Federal Fisheries Council Continues to Wrestle With Halibut Bycatch Issue

Concerns over the fate of the directed halibut fishery in
the Pribilof Islands prompted lengthy discussion during the December meeting of
the North Pacific Fishery Management Council in Anchorage.
Council member Duncan Fields of Kodiak introduced a motion
for emergency regulation to reduce the 2015 BSAI halibut bycatch allocation by
33 percent, out of concern for harvesters in areas C, D and E, saying that to
avoid such emergency action would be shirking the council’s responsibility for
fisheries management.
The council should not stand by while, he said, in 2015, the
non-directed halibut fishery discards over 90 percent of the available Bering
Sea/Aleutian Island halibut resource and the Area 4CDE fishery is almost
The motion failed in a vote of the council, and the matter
is expected to come under discussion again at the January meeting of the International
Pacific Halibut Commission, which sets the quota for each area halibut fishery.
Clem Tillion of Halibut Cove, a long time commercial
fisherman, former council chairman and former state legislator, called the
council’s action “unconscionable.”
The council’s action, he said gave quota for halibut bycatch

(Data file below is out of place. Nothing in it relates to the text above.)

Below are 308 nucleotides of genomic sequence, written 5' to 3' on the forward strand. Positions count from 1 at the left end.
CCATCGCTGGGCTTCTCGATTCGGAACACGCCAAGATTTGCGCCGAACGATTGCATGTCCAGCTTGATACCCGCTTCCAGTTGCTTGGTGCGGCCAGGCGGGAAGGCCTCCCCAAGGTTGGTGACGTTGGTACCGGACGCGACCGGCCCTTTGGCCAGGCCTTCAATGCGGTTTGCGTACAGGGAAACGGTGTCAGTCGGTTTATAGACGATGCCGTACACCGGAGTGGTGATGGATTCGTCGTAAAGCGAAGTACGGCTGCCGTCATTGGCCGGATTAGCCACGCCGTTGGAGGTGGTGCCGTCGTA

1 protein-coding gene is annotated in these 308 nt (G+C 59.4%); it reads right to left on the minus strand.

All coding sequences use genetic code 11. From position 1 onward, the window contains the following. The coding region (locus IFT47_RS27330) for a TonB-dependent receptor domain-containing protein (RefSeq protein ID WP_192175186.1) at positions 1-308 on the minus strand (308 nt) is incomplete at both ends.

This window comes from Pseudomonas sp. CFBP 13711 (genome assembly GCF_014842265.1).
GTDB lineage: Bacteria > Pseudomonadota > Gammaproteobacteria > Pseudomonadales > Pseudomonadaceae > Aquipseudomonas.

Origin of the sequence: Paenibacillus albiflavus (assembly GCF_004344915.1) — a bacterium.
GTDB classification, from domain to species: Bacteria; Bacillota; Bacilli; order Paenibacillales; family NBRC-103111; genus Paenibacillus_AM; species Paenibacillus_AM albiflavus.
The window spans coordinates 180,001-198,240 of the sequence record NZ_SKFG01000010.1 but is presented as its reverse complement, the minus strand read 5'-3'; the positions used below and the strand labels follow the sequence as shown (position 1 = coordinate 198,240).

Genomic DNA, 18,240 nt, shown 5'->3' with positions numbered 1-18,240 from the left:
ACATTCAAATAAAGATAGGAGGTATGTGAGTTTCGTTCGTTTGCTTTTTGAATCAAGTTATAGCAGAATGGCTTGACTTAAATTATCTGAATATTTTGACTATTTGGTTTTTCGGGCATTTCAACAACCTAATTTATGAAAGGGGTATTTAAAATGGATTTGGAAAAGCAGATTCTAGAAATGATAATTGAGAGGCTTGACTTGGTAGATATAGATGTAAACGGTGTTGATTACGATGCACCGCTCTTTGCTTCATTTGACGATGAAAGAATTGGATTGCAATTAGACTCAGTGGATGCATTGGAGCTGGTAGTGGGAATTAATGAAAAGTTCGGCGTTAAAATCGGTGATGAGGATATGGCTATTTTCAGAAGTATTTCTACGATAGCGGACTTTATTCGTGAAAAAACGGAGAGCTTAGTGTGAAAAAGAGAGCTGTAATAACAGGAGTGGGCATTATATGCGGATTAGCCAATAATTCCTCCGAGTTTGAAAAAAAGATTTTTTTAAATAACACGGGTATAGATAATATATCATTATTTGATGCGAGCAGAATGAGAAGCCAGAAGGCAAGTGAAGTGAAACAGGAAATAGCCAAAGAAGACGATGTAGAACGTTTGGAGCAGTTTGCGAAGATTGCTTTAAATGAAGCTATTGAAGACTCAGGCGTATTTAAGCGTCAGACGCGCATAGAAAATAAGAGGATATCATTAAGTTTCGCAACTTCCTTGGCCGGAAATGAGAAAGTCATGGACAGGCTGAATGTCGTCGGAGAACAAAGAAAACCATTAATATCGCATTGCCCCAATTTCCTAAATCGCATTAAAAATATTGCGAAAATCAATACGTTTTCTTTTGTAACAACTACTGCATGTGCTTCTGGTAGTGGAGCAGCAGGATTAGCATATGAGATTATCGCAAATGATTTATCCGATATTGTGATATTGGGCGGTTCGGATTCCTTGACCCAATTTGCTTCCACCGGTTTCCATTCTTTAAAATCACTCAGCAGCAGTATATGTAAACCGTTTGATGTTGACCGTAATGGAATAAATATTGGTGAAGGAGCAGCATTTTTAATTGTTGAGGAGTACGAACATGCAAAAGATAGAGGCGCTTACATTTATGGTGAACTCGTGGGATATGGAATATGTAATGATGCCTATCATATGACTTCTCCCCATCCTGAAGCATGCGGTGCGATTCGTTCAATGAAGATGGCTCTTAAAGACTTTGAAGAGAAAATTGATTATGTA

to be thrown away, while putting the little boats at risk for being denied the
right to a directed halibut fishery.
Acting Alaska Commissioner of Fish and Game Sam Cotten noted
that while council is an advisory body, the National Marine Fisheries Service
actually sets bycatch levels, and can change them by emergency action. The
state, he said, wants those bycatch levels reduced so there will be more fish
for the directed fishery.
While hoping for a positive response from the IPHC, “we feel
right now that the ball is in the court of NMFS,” he said.
Chris Woodley, executive director of the Groundfish Forum,
acknowledged that bycatch allocations of halibut to the groundfish fisheries
were greater than allocations for the directed halibut fishery, but said that
the Groundfish Forum has been working since 1996 to reduce that bycatch.
Measures taken to date, including the design of new gear, have reduced halibut
bycatch in his Amendment 80 coop by 25 percent, he said.

The issue, said Fields, is about asking the question “as a
fundamental value of the American people, as a public resource of this country,
can or should we continue to waste and throw away six or seven million pounds
of halibut? “What are our values on an iconic resource like halibut, that
concerns me relative to the council process,” he said.